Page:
Mortgage Applications Decline Amid Rising Interest Rates


Mortgage applications saw a decline for the second consecutive week, impacted by a recent rise in interest rates, according to data released by the Mortgage Bankers Association on Wednesday.

The market composite index, which tracks loan application volume, experienced a 0.2% decrease for the week ending July 5 on a seasonally adjusted basis, following a more significant 2.6% drop the previous week. On an unadjusted basis, the index plummeted 20% sequentially for the same week.

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The refinance index fell by 2% from the prior week but managed to achieve a 28% increase on a yearly basis. Joel Kan, the association’s deputy chief economist, attributed this to substantial home equity gains in recent years but noted that current rates provide little incentive for most borrowers to refinance.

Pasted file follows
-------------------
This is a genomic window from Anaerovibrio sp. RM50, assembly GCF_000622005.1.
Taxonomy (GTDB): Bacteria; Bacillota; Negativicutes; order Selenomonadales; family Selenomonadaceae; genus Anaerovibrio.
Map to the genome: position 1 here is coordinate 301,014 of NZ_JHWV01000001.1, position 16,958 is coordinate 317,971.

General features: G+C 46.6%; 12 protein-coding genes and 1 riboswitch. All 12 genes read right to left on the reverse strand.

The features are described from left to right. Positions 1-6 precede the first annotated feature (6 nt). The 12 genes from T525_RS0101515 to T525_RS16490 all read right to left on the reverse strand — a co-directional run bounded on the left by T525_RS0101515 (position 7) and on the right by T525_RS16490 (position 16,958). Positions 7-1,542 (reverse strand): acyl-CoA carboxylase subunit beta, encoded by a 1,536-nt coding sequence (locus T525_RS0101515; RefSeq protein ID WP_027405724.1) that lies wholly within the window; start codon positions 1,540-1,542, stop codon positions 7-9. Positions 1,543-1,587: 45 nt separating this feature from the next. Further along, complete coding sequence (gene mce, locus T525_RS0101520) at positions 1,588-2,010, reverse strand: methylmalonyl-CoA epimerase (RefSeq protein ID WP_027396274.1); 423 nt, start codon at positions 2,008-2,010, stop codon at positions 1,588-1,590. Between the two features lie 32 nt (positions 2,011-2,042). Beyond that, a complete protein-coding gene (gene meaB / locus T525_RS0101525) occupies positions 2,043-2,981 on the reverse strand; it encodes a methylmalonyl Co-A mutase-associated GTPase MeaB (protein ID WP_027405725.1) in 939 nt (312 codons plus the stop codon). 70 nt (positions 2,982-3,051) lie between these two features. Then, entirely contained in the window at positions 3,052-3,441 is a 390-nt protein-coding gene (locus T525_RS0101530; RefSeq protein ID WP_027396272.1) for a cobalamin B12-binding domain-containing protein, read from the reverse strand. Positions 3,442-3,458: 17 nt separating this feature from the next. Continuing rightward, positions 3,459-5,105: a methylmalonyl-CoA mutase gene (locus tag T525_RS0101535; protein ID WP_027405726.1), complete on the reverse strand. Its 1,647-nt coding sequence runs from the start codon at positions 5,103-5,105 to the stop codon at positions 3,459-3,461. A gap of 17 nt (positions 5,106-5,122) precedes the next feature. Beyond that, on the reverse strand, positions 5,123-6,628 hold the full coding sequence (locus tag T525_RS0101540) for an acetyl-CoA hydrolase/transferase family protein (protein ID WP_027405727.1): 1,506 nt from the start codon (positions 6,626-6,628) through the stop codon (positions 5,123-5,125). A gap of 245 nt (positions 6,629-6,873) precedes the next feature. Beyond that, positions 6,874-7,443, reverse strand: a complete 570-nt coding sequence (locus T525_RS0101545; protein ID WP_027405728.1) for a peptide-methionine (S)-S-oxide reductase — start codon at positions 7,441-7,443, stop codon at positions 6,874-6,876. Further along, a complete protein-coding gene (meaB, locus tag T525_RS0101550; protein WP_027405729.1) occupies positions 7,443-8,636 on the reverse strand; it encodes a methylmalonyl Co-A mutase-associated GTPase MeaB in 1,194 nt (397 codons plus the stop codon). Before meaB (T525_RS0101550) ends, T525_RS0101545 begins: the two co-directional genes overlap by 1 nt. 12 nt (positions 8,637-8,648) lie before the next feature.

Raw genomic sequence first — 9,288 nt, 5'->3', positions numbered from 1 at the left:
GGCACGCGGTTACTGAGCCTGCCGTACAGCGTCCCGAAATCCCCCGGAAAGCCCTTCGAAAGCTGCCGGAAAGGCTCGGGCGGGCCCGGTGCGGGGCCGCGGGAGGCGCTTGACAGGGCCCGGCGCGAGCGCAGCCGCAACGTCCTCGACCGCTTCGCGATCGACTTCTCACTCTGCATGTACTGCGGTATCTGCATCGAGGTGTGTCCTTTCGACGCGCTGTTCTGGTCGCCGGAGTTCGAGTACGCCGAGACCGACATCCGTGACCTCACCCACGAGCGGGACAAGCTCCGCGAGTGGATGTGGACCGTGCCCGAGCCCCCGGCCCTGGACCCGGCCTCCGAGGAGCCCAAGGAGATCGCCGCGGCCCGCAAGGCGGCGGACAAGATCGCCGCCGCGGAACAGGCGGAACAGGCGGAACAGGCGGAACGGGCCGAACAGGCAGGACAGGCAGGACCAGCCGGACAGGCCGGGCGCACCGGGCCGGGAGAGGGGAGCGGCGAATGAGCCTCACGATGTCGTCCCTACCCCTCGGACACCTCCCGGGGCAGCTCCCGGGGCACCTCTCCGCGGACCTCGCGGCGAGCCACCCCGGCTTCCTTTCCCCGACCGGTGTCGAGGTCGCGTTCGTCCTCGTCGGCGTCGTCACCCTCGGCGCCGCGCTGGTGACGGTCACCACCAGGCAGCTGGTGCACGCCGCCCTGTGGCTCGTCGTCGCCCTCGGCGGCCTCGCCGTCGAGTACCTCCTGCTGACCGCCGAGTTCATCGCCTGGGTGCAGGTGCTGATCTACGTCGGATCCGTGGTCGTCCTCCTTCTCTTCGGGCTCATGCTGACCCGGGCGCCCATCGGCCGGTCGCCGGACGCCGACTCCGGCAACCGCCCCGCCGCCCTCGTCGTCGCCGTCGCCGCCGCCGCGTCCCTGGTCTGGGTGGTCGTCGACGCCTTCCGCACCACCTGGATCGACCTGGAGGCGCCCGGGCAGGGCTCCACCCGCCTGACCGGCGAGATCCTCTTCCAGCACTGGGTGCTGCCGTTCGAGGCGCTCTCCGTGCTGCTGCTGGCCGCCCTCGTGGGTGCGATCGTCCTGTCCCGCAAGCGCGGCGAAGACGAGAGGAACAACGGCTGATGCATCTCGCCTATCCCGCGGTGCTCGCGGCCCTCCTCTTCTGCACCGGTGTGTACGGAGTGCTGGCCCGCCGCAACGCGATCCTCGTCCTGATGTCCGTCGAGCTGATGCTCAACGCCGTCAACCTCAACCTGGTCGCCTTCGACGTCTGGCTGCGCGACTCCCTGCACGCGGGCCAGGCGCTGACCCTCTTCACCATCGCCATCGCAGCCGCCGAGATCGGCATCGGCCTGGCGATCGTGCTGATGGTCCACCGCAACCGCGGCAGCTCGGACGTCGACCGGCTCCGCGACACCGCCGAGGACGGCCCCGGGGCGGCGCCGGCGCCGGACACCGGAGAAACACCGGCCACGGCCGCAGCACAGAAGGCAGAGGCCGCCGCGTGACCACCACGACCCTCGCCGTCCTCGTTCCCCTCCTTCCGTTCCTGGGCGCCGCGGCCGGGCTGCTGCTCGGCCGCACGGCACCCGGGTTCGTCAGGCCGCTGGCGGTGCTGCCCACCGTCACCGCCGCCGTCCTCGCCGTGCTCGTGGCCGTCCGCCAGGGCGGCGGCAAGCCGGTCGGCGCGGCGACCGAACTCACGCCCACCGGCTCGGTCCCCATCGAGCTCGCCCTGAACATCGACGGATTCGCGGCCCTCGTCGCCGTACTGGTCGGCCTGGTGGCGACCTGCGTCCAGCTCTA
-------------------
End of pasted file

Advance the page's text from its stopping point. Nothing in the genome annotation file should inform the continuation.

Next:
Conversely, the seasonally adjusted purchase index inched up by 1% from the previous week, driven by an uptick in Federal Housing Administration and Veterans Affairs applications as reported by Kan. However, without seasonal adjustments, the purchase index plunged 19% on a weekly basis and dipped 13% year-over-year.

The average interest rate for 30-year fixed-rate mortgages with loan balances of $766,550 or less slightly decreased to 7% from 7.03% the week before. For larger loan balances, the rate increased to 7.13% from 7.11%. For 15-year loans, the interest rate rose to 6.63% from 6.56%.

Rates for 30-year fixed-rate mortgages backed by the FHA dropped to 6.87% from 6.9% the prior week. The proportion of FHA loans, commonly used by first-time homebuyers and requiring smaller down payments, decreased to 12.5% of total applications from 13.1% on a weekly basis.

Rising home inventory in June and extended durations on the market are indicating a slight shift towards a buyer’s market, according to a report by on Tuesday.